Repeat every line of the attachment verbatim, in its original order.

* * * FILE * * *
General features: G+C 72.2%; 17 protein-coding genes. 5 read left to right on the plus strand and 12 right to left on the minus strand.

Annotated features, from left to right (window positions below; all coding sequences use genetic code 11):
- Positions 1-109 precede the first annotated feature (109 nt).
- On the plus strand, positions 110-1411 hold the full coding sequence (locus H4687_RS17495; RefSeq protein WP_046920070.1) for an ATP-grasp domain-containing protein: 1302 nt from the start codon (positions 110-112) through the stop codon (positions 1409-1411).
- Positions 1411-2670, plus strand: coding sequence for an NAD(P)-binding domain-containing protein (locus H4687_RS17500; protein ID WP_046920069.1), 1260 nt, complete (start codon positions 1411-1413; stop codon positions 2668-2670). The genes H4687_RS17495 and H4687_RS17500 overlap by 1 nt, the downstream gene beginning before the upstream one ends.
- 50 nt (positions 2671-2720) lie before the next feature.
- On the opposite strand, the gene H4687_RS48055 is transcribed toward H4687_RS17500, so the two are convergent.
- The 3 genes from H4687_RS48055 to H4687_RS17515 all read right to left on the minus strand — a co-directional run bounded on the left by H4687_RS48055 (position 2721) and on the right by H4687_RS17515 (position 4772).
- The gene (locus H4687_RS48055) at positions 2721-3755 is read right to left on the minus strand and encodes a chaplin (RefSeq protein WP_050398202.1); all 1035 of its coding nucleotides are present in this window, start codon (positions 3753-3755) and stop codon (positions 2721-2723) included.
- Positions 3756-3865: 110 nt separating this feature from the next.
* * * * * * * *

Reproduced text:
General features: G+C 72.2%; 17 protein-coding genes. 5 read left to right on the plus strand and 12 right to left on the minus strand.

Annotated features, from left to right (window positions below; all coding sequences use genetic code 11):
- Positions 1-109 precede the first annotated feature (109 nt).
- On the plus strand, positions 110-1411 hold the full coding sequence (locus H4687_RS17495; RefSeq protein WP_046920070.1) for an ATP-grasp domain-containing protein: 1302 nt from the start codon (positions 110-112) through the stop codon (positions 1409-1411).
- Positions 1411-2670, plus strand: coding sequence for an NAD(P)-binding domain-containing protein (locus H4687_RS17500; protein ID WP_046920069.1), 1260 nt, complete (start codon positions 1411-1413; stop codon positions 2668-2670). The genes H4687_RS17495 and H4687_RS17500 overlap by 1 nt, the downstream gene beginning before the upstream one ends.
- 50 nt (positions 2671-2720) lie before the next feature.
- On the opposite strand, the gene H4687_RS48055 is transcribed toward H4687_RS17500, so the two are convergent.
- The 3 genes from H4687_RS48055 to H4687_RS17515 all read right to left on the minus strand — a co-directional run bounded on the left by H4687_RS48055 (position 2721) and on the right by H4687_RS17515 (position 4772).
- The gene (locus H4687_RS48055) at positions 2721-3755 is read right to left on the minus strand and encodes a chaplin (RefSeq protein WP_050398202.1); all 1035 of its coding nucleotides are present in this window, start codon (positions 3753-3755) and stop codon (positions 2721-2723) included.
- Positions 3756-3865: 110 nt separating this feature from the next.